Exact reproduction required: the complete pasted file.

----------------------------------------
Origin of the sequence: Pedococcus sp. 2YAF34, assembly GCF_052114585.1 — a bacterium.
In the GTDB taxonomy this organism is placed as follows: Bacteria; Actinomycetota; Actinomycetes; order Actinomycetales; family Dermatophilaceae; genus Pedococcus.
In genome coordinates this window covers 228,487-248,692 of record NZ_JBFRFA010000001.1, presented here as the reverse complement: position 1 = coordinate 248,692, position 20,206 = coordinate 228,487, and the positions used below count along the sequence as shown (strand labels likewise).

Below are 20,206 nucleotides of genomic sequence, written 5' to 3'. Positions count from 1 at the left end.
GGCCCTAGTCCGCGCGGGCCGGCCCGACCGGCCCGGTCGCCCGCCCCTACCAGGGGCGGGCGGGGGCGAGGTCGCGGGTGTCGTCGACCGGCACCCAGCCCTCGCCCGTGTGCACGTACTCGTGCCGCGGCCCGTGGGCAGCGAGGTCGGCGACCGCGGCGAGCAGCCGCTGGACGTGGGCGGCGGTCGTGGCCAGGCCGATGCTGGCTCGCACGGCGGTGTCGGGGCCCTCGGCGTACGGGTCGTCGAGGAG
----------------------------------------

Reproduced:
Origin of the sequence: Pedococcus sp. 2YAF34, assembly GCF_052114585.1 — a bacterium.
In the GTDB taxonomy this organism is placed as follows: Bacteria; Actinomycetota; Actinomycetes; order Actinomycetales; family Dermatophilaceae; genus Pedococcus.
In genome coordinates this window covers 228,487-248,692 of record NZ_JBFRFA010000001.1, presented here as the reverse complement: position 1 = coordinate 248,692, position 20,206 = coordinate 228,487, and the positions used below count along the sequence as shown (strand labels likewise).

Below are 20,206 nucleotides of genomic sequence, written 5' to 3'. Positions count from 1 at the left end.
GGCCCTAGTCCGCGCGGGCCGGCCCGACCGGCCCGGTCGCCCGCCCCTACCAGGGGCGGGCGGGGGCGAGGTCGCGGGTGTCGTCGACCGGCACCCAGCCCTCGCCCGTGTGCACGTACTCGTGCCGCGGCCCGTGGGCAGCGAGGTCGGCGACCGCGGCGAGCAGCCGCTGGACGTGGGCGGCGGTCGTGGCCAGGCCGATGCTGGCTCGCACGGCGGTGTCGGGGCCCTCGGCGTACGGGTCGTCGAGGAG